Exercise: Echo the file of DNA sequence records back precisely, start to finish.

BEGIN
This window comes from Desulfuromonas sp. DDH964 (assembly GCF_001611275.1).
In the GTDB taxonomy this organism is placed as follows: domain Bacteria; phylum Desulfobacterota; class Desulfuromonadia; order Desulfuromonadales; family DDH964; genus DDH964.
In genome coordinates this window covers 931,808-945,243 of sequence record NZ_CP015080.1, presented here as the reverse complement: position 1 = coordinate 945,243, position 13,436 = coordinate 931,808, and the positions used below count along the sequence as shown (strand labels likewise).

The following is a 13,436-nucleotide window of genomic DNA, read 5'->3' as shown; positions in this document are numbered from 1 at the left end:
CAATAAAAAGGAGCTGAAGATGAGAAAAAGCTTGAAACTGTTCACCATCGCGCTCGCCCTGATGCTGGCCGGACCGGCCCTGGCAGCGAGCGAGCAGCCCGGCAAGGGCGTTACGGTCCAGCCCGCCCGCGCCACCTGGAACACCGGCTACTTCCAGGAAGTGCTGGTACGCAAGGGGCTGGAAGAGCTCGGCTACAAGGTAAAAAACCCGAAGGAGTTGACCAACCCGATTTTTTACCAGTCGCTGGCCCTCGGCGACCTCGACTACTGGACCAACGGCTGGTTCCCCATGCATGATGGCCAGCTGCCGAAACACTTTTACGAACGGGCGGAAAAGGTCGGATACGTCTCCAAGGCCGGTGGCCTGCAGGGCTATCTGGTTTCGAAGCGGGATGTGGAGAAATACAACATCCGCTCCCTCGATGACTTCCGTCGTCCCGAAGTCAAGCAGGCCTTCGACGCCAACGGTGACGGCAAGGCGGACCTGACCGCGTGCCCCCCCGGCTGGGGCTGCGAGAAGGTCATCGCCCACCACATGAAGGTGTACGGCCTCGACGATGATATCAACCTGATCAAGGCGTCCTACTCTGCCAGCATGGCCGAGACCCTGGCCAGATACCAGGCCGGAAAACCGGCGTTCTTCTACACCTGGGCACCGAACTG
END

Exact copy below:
This window comes from Desulfuromonas sp. DDH964 (assembly GCF_001611275.1).
In the GTDB taxonomy this organism is placed as follows: domain Bacteria; phylum Desulfobacterota; class Desulfuromonadia; order Desulfuromonadales; family DDH964; genus DDH964.
In genome coordinates this window covers 931,808-945,243 of sequence record NZ_CP015080.1, presented here as the reverse complement: position 1 = coordinate 945,243, position 13,436 = coordinate 931,808, and the positions used below count along the sequence as shown (strand labels likewise).

The following is a 13,436-nucleotide window of genomic DNA, read 5'->3' as shown; positions in this document are numbered from 1 at the left end:
CAATAAAAAGGAGCTGAAGATGAGAAAAAGCTTGAAACTGTTCACCATCGCGCTCGCCCTGATGCTGGCCGGACCGGCCCTGGCAGCGAGCGAGCAGCCCGGCAAGGGCGTTACGGTCCAGCCCGCCCGCGCCACCTGGAACACCGGCTACTTCCAGGAAGTGCTGGTACGCAAGGGGCTGGAAGAGCTCGGCTACAAGGTAAAAAACCCGAAGGAGTTGACCAACCCGATTTTTTACCAGTCGCTGGCCCTCGGCGACCTCGACTACTGGACCAACGGCTGGTTCCCCATGCATGATGGCCAGCTGCCGAAACACTTTTACGAACGGGCGGAAAAGGTCGGATACGTCTCCAAGGCCGGTGGCCTGCAGGGCTATCTGGTTTCGAAGCGGGATGTGGAGAAATACAACATCCGCTCCCTCGATGACTTCCGTCGTCCCGAAGTCAAGCAGGCCTTCGACGCCAACGGTGACGGCAAGGCGGACCTGACCGCGTGCCCCCCCGGCTGGGGCTGCGAGAAGGTCATCGCCCACCACATGAAGGTGTACGGCCTCGACGATGATATCAACCTGATCAAGGCGTCCTACTCTGCCAGCATGGCCGAGACCCTGGCCAGATACCAGGCCGGAAAACCGGCGTTCTTCTACACCTGGGCACCGAACTG